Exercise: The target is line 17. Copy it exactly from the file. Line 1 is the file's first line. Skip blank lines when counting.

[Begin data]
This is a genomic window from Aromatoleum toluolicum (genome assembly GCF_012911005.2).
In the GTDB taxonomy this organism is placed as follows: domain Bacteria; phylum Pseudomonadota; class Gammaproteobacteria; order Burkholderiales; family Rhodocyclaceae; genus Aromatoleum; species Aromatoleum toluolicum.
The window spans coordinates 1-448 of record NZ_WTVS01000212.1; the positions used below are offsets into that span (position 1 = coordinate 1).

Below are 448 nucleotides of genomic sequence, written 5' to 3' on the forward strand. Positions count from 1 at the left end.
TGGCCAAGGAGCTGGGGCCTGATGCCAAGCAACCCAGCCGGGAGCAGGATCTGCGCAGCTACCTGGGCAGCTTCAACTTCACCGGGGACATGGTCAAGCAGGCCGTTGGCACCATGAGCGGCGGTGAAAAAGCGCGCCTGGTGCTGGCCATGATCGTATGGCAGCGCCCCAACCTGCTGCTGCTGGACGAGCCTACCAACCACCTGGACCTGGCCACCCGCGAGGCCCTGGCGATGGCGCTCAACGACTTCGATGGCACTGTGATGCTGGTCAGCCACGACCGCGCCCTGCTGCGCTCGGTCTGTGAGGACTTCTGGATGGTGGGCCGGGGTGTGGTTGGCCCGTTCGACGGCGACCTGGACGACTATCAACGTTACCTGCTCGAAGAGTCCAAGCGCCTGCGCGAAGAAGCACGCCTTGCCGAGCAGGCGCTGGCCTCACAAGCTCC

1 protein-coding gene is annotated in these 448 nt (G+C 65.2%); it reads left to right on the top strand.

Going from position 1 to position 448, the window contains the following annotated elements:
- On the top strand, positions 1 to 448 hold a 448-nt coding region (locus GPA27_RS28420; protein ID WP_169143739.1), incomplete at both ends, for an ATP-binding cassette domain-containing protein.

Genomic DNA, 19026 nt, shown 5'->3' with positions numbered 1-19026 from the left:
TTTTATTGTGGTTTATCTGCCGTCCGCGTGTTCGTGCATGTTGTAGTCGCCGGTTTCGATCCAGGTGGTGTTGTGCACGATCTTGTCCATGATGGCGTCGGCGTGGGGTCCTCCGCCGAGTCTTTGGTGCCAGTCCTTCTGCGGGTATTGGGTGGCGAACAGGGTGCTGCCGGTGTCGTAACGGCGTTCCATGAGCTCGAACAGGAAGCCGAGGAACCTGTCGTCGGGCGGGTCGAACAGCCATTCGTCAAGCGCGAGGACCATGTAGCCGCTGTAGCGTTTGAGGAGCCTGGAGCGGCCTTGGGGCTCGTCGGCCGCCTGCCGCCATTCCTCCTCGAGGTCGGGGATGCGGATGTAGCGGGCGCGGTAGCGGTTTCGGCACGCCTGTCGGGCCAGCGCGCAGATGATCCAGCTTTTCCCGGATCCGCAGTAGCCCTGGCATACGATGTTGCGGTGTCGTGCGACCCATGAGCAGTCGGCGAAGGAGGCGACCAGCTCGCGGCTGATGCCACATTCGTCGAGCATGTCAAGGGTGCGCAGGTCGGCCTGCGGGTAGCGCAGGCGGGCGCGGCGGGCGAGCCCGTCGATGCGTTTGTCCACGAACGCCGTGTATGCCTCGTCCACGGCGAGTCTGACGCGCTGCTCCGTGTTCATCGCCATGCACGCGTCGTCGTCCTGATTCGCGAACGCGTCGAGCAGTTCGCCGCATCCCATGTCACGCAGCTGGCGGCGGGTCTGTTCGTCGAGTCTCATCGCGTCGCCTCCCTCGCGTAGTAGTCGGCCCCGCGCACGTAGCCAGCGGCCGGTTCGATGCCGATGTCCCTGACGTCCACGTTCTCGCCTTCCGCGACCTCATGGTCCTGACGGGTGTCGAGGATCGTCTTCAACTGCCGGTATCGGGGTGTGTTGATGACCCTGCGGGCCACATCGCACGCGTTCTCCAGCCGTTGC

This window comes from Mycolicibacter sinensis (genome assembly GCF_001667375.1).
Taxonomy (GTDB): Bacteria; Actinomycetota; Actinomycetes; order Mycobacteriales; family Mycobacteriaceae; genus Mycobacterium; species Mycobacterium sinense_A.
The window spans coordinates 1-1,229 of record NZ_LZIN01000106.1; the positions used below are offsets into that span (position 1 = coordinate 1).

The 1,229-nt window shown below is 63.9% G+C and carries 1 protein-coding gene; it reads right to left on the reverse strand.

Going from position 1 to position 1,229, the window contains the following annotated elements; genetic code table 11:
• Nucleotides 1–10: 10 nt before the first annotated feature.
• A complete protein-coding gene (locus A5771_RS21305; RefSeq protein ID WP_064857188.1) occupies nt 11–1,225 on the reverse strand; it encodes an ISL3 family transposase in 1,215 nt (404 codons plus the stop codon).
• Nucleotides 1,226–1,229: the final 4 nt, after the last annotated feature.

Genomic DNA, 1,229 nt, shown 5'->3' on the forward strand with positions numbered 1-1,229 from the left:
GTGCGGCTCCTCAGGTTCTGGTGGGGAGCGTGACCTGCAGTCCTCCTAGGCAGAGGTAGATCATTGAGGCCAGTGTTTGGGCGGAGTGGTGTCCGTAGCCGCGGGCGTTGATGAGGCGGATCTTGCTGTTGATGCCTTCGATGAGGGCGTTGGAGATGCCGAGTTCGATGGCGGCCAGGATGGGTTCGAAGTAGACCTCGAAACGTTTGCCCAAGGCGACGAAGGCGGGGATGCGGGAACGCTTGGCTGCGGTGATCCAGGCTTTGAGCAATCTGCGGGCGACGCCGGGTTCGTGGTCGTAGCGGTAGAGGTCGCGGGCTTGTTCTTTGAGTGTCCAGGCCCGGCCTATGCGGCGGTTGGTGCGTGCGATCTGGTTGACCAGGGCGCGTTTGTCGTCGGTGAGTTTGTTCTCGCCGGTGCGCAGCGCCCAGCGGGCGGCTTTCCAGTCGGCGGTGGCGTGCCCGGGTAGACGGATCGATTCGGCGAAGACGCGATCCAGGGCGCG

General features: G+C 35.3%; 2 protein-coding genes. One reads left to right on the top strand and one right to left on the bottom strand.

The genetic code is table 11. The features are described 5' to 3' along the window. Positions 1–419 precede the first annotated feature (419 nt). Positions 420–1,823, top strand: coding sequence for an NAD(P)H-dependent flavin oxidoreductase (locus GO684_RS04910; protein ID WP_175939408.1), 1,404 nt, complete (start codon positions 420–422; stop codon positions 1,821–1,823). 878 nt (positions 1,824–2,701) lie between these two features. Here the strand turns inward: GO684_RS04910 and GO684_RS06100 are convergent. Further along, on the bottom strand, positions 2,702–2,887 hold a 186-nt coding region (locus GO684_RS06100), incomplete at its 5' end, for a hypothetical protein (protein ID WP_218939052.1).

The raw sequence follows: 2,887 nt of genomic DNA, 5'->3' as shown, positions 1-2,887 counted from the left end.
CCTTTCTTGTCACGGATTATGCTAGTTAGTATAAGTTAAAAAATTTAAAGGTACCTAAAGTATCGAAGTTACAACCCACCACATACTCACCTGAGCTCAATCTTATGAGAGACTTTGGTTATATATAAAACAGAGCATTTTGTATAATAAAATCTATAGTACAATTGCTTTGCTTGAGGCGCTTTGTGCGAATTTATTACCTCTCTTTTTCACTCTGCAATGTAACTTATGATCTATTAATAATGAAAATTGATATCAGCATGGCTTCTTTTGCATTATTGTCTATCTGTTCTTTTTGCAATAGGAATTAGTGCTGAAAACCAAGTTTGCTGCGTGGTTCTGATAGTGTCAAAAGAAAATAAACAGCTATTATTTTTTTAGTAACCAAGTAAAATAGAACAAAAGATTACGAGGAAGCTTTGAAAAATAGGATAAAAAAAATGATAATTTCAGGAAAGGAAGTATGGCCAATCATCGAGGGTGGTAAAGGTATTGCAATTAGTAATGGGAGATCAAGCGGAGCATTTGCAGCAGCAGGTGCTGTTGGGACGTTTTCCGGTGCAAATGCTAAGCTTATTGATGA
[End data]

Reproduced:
• A complete protein-coding gene (locus A5771_RS21305; RefSeq protein ID WP_064857188.1) occupies nt 11–1,225 on the reverse strand; it encodes an ISL3 family transposase in 1,215 nt (404 codons plus the stop codon).